When I analyzed the data collected during the last BruCON edition, I had the idea to correlate the timeslots assigned to talks with the amount of Internet traffic. First a big disclaimer: My goal is not to judge the popularity of a speaker or the quality of his/her presentation but more to investigate if the network usage could reveal interesting facts.
Measuring the bandwidth is not a good indicator. Some people used BitTorrent clients or others were downloaded big files in the background. I think that it is more relevant to collect the number of sessions. The first step was to extract relevant data. I decided to focus only on HTTP traffic (TCP 80 & 443). Only public destination IP addresses have been used (eg. connections to the wall of sheel are not included). All sessions with their timestamp have been extracted and indexed by Splunk:
Then, I exported the connections grouped by slots of 30 minutes and exported the data in a CSV file:
source="/opt/splunk/var/run/splunk/csv/httpbrucon.csv" index="brucon" | timechart span=30m count
Finally, I exported the schedule from sched.brucon.org and correlated both with Excel:
And the graph showing traffic per talk:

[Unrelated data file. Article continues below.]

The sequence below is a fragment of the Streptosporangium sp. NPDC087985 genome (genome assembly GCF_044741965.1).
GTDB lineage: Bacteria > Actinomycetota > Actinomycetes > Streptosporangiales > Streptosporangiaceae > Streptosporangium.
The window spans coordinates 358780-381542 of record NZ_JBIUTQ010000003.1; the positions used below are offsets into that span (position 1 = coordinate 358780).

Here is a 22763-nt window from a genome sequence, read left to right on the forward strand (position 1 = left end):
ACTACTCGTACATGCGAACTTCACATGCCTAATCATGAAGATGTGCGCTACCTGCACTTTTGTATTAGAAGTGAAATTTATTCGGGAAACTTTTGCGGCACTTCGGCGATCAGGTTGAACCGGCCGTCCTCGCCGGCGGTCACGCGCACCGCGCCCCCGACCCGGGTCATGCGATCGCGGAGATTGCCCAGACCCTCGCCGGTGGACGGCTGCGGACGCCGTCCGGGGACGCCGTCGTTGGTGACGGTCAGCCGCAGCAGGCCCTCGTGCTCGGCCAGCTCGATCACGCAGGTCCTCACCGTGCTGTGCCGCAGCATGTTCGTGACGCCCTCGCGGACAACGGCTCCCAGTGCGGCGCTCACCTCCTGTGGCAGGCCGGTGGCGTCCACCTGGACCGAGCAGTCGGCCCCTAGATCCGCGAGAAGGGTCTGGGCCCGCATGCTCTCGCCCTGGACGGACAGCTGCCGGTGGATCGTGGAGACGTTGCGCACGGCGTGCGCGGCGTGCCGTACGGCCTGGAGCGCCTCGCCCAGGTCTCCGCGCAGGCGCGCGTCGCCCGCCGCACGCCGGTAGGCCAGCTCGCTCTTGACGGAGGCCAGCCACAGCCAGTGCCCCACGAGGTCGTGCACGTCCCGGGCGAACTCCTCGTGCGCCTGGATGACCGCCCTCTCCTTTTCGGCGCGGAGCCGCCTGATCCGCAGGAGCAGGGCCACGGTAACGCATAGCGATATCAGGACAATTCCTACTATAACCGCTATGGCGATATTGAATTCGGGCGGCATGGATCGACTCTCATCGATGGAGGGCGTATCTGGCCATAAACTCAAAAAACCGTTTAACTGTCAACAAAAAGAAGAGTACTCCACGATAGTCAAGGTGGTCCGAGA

So now, how to interpret those numbers? A peak of traffic can be interpreted in both ways: When the speaker has a nice slide or explain something awesome, attendees will often share it on social networks. But, on the other side, bored people (or those who are lost in too complex slides) will be tempted to surf the web waiting for the end of the presentation. Based on the feedback received about some talks, both situations are present in my results (again, I won’t disclose which one).
This model is not perfect. Besides regular talks, there was also workshops organized and they could generate a significant amount of connections too. The idea to improve the reporting could be to restrict the analyze to connections performed from wireless access points located in the main room…